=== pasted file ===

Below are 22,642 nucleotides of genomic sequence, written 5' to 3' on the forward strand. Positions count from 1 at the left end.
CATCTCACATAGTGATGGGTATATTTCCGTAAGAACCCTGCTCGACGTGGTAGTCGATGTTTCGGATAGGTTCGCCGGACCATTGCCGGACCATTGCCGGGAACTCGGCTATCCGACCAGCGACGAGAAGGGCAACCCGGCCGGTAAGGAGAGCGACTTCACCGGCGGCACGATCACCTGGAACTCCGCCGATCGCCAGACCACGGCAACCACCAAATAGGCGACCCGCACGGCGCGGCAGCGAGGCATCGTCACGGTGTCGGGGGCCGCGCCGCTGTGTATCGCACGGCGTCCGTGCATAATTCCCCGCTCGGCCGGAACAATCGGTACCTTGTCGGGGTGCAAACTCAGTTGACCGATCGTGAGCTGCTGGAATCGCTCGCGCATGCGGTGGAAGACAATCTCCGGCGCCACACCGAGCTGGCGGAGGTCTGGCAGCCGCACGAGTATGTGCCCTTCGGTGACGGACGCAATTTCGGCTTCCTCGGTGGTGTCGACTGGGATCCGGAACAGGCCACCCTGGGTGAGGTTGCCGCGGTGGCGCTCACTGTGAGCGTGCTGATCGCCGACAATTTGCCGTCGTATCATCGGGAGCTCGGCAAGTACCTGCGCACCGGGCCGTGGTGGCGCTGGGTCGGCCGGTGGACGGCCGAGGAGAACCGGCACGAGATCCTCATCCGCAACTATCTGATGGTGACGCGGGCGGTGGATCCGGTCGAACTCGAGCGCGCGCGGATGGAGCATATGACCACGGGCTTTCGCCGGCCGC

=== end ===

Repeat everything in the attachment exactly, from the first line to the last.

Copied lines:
Below are 22,642 nucleotides of genomic sequence, written 5' to 3' on the forward strand. Positions count from 1 at the left end.
CATCTCACATAGTGATGGGTATATTTCCGTAAGAACCCTGCTCGACGTGGTAGTCGATGTTTCGGATAGGTTCGCCGGACCATTGCCGGACCATTGCCGGGAACTCGGCTATCCGACCAGCGACGAGAAGGGCAACCCGGCCGGTAAGGAGAGCGACTTCACCGGCGGCACGATCACCTGGAACTCCGCCGATCGCCAGACCACGGCAACCACCAAATAGGCGACCCGCACGGCGCGGCAGCGAGGCATCGTCACGGTGTCGGGGGCCGCGCCGCTGTGTATCGCACGGCGTCCGTGCATAATTCCCCGCTCGGCCGGAACAATCGGTACCTTGTCGGGGTGCAAACTCAGTTGACCGATCGTGAGCTGCTGGAATCGCTCGCGCATGCGGTGGAAGACAATCTCCGGCGCCACACCGAGCTGGCGGAGGTCTGGCAGCCGCACGAGTATGTGCCCTTCGGTGACGGACGCAATTTCGGCTTCCTCGGTGGTGTCGACTGGGATCCGGAACAGGCCACCCTGGGTGAGGTTGCCGCGGTGGCGCTCACTGTGAGCGTGCTGATCGCCGACAATTTGCCGTCGTATCATCGGGAGCTCGGCAAGTACCTGCGCACCGGGCCGTGGTGGCGCTGGGTCGGCCGGTGGACGGCCGAGGAGAACCGGCACGAGATCCTCATCCGCAACTATCTGATGGTGACGCGGGCGGTGGATCCGGTCGAACTCGAGCGCGCGCGGATGGAGCATATGACCACGGGCTTTCGCCGGCCGC